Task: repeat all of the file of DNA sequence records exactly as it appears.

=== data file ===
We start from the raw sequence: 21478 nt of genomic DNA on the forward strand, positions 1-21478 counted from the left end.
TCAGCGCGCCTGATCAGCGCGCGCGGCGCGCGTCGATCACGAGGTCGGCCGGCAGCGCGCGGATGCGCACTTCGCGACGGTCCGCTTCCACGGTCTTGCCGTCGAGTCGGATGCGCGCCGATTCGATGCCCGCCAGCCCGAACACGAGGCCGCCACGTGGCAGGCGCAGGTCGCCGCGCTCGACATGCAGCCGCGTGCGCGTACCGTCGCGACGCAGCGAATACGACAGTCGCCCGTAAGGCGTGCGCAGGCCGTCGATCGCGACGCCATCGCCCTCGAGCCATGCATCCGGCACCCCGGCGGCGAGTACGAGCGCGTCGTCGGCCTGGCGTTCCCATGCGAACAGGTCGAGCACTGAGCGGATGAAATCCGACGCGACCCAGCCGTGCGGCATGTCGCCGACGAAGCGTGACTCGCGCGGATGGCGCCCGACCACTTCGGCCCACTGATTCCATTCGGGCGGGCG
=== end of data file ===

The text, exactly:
We start from the raw sequence: 21478 nt of genomic DNA on the forward strand, positions 1-21478 counted from the left end.
TCAGCGCGCCTGATCAGCGCGCGCGGCGCGCGTCGATCACGAGGTCGGCCGGCAGCGCGCGGATGCGCACTTCGCGACGGTCCGCTTCCACGGTCTTGCCGTCGAGTCGGATGCGCGCCGATTCGATGCCCGCCAGCCCGAACACGAGGCCGCCACGTGGCAGGCGCAGGTCGCCGCGCTCGACATGCAGCCGCGTGCGCGTACCGTCGCGACGCAGCGAATACGACAGTCGCCCGTAAGGCGTGCGCAGGCCGTCGATCGCGACGCCATCGCCCTCGAGCCATGCATCCGGCACCCCGGCGGCGAGTACGAGCGCGTCGTCGGCCTGGCGTTCCCATGCGAACAGGTCGAGCACTGAGCGGATGAAATCCGACGCGACCCAGCCGTGCGGCATGTCGCCGACGAAGCGTGACTCGCGCGGATGGCGCCCGACCACTTCGGCCCACTGATTCCATTCGGGCGGGCG